An expected recovery in residential construction, historic low interest rates and big infrastructure spending could support the economic fall-out from the impact of the Coronavirus outbreak, the Reserve Bank has said.
“The effect of the virus will come to an end at some point,” RBA deputy governor Guy Debelle said while addressing the Australian Financial Review Business Summit on Wednesday.
“Once we get beyond the effect of the virus, Australia’s economy would be supported by the low level of interest rates, the pick-up in mining investment, infrastructure spending and an anticipated recovery in residential construction.”
“The government has announced its intention to support jobs, incomes, small business and investment which will provide welcome support to the economy,” Debelle said.
Prime Minister Scott Morrison, who is expected to make an announcement on Thursday, has said government would continue to invest in infrastructure around the country ahead of announcing its economic stimulus package.
Debelle said the Reserve Bank is gathering information on supply chain disruptions impacting the construction and retail sectors, in particular.
“Clearly we are still only in the early weeks of March, so the picture can change from here. It is just too uncertain to assess the impact of the virus beyond the March quarter,” Debelle said.
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The Reserve Bank cut the cash rate by 25 basis points to the historic 0.5 per cent low when it met last week, with the cash rate reduction passed on in full through to mortgage rates.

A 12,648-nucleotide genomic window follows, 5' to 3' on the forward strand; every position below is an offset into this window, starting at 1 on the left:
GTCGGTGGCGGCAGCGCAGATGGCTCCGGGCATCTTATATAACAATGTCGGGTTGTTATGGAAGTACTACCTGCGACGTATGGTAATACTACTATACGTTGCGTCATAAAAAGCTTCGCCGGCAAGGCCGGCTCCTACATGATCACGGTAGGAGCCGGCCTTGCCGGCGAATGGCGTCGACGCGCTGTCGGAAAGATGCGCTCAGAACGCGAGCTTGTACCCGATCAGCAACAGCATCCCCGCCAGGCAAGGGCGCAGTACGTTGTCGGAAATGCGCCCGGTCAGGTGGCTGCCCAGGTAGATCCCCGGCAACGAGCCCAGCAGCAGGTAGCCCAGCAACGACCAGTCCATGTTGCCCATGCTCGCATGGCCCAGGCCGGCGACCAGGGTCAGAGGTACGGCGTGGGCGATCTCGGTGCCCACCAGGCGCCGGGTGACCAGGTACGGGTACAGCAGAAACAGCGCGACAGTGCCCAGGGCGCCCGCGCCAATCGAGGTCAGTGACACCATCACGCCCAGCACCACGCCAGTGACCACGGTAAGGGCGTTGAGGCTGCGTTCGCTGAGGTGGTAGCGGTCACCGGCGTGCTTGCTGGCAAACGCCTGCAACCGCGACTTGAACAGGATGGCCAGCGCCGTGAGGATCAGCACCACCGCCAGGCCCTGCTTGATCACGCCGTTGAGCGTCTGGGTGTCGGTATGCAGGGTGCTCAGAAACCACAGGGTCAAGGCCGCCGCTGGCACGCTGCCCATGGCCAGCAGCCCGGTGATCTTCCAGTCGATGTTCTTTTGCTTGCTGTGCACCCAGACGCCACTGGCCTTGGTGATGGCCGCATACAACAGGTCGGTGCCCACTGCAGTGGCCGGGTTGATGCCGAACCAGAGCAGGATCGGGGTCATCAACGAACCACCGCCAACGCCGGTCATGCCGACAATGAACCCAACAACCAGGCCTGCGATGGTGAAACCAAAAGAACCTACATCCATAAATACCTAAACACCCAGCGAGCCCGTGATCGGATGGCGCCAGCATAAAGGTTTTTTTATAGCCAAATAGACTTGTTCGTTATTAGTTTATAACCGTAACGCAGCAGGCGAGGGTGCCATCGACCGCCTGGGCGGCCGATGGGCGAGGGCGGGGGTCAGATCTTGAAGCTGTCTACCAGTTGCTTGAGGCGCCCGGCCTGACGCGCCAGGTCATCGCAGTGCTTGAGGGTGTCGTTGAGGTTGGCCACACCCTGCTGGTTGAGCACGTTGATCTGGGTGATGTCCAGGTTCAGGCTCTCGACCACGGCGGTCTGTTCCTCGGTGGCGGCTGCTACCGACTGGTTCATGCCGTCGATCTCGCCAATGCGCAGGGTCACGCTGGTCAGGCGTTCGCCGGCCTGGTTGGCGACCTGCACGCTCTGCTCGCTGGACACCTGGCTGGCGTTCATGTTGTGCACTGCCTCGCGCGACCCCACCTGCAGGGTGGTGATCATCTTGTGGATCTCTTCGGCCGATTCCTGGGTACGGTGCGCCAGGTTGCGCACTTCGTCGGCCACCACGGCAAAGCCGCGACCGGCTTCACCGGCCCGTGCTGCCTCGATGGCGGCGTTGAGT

The cash rate has been reduced by 100 basis points since June last year.
Speaking on financial markets, Debelle added that there’s been “a large increase in risk aversion and uncertainty”.
“The virus is going to have a material economic impact but it is not clear how large that will be,” he said.
“The combined effect of fiscal and monetary policy will help us navigate a difficult period for the Australian economy.
“It will also help ensure the Australian economy is well placed to bounce back quickly once the virus is contained.”
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Debelle described the virus as “a shock” to both supply and demand.
“Monetary policy does not have an effect on the supply side, but can work to ensure demand is stronger than it otherwise would be,” he said.
“Lower interest rates will provide more disposable income to the household sector and those businesses with debt.
“Monetary policy also works through the exchange rate which will help mitigate the effect of the virus' impact on external demand.”
The Reserve Bank expects the global economy will be materially weaker in the first quarter of 2020, and in the period ahead.
“In terms of the effect on the Australian economy, we have estimated the direct impact on the education and tourism sectors in the March quarter,” Debelle said.